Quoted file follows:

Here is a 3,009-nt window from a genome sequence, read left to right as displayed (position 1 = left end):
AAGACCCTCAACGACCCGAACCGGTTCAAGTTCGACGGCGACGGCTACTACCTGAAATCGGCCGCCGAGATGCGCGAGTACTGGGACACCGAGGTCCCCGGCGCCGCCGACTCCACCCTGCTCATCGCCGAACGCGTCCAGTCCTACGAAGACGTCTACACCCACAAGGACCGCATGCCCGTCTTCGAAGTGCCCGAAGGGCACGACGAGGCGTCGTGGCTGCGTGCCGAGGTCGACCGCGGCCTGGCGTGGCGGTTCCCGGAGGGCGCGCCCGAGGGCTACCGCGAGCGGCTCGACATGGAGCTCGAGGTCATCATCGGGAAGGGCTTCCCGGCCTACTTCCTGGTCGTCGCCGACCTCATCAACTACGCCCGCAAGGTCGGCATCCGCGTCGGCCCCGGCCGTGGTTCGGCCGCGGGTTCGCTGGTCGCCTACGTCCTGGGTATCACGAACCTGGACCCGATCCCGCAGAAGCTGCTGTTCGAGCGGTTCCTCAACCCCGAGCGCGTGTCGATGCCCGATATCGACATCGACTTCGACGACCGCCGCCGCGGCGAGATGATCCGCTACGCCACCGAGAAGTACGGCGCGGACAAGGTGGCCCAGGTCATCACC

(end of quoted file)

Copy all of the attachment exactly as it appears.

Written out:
Here is a 3,009-nt window from a genome sequence, read left to right as displayed (position 1 = left end):
AAGACCCTCAACGACCCGAACCGGTTCAAGTTCGACGGCGACGGCTACTACCTGAAATCGGCCGCCGAGATGCGCGAGTACTGGGACACCGAGGTCCCCGGCGCCGCCGACTCCACCCTGCTCATCGCCGAACGCGTCCAGTCCTACGAAGACGTCTACACCCACAAGGACCGCATGCCCGTCTTCGAAGTGCCCGAAGGGCACGACGAGGCGTCGTGGCTGCGTGCCGAGGTCGACCGCGGCCTGGCGTGGCGGTTCCCGGAGGGCGCGCCCGAGGGCTACCGCGAGCGGCTCGACATGGAGCTCGAGGTCATCATCGGGAAGGGCTTCCCGGCCTACTTCCTGGTCGTCGCCGACCTCATCAACTACGCCCGCAAGGTCGGCATCCGCGTCGGCCCCGGCCGTGGTTCGGCCGCGGGTTCGCTGGTCGCCTACGTCCTGGGTATCACGAACCTGGACCCGATCCCGCAGAAGCTGCTGTTCGAGCGGTTCCTCAACCCCGAGCGCGTGTCGATGCCCGATATCGACATCGACTTCGACGACCGCCGCCGCGGCGAGATGATCCGCTACGCCACCGAGAAGTACGGCGCGGACAAGGTGGCCCAGGTCATCACC